For companies intrigued by advancing their cultural journey through the inclusion of EESG and DEI components in incentive plans, careful thought about key objectives, weightings, scoring, and outcomes, plus support from executive management and the compensation committee, can result in a plan design that builds progress toward culturally significant objectives.

General questions about this Viewpoint can be directed to John England at john.england@paygovernance.com.

Featured Viewpoint

SEC Revisits New Regulations Applicable to Proxy Advisory Firms

Last year, the Securities and Exchange Commission (“SEC”) issued new regulations applicable to proxy advisory firms, including Institutional Shareholder Services (“ISS”) and Glass Lewis, that codified earlier guidance that proxy advisory firms should be deemed proxy solicitors. The new regulations stipulated, among other items, that any reports from the proxy advisors should be free from material errors and omissions, the methodologies used by the proxy advisors must be disclosed and transparent, that any conflicts of interest within the proxy advisors must be disclosed, and any non-public information relied upon for vote recommendations must be disclosed and identified. The new regulations are scheduled to become effective on December 1 of this year.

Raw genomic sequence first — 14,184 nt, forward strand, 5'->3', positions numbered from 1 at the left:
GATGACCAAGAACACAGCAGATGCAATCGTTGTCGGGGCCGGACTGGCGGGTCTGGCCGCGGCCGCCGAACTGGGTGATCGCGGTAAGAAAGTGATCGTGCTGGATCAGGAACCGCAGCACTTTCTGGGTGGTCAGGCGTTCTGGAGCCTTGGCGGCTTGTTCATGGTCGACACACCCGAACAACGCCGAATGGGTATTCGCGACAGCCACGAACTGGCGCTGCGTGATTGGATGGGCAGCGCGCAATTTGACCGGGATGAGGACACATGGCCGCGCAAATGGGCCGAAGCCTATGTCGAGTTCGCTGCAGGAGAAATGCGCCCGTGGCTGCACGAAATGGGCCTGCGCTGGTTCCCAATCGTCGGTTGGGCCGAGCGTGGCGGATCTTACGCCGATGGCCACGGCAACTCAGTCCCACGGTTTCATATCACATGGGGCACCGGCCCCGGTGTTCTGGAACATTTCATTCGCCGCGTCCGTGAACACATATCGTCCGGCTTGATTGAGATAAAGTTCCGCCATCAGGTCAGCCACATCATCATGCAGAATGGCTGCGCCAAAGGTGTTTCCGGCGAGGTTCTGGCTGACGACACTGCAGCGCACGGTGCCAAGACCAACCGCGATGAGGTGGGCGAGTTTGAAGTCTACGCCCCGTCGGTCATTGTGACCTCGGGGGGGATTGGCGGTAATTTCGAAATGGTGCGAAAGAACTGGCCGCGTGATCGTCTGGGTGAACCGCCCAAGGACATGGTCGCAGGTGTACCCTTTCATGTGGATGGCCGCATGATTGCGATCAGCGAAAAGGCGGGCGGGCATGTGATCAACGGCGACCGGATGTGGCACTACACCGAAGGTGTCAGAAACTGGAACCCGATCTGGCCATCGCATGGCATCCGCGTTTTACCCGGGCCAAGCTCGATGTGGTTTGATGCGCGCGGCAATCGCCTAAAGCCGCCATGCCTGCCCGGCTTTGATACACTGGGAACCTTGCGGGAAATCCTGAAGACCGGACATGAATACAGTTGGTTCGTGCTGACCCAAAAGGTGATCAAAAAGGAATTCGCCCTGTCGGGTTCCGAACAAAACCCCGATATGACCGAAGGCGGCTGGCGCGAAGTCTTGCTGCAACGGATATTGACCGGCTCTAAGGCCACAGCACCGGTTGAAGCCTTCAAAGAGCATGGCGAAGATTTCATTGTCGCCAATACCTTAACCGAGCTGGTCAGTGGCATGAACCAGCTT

However, on June 1, 2021, new SEC Chair Gensler asked Commission staff to revisit the regulations and the classification of proxy advisors as proxy solicitors in particular. This action has the potential to overturn the regulations adopted by the SEC last year, freeing the proxy advisors from having to comply with the anti-fraud provisions of the proxy rules that were used to support the regulations summarized above. The text of Chair Gensler’s brief statement is below:

June 1, 2021

“In September 2019, the Commission issued an interpretation and guidance addressing the application of the proxy rules to proxy voting advice businesses. [1] Last July, the Commission adopted amendments to Rules 14a-1(l), 14a-2(b), and 14a-9 concerning proxy voting advice. [2]

I am now directing the staff to consider whether to recommend further regulatory action regarding proxy voting advice. In particular, the staff should consider whether to recommend that the Commission revisit its 2020 codification of the definition of solicitation as encompassing proxy voting advice, the 2019 Interpretation and Guidance regarding that definition, and the conditions on exemptions from the information and filing requirements in the 2020 Rule Amendments, among other matters.”

We will continue to monitor this topic and will keep our readers apprised of further SEC guidance or actions on this important matter.

General questions about this Viewpoint can be directed to Jon Weinstein at jon.weinstein@paygovernance.com or John Ellerman at john.ellerman@paygovernance.com.


[1] Commission Interpretation and Guidance Regarding the Applicability of the Proxy Rules to Proxy Voting Advice , 84 Fed. Reg. 47,416 (Sept. 10, 2019) (“2019 Interpretation and Guidance”).
[2] See Exemptions from the Proxy Rules for Proxy Voting Advice , 85 Fed. Reg. 55,082 (Sept. 3, 2020) (“2020 Rule Amendments”)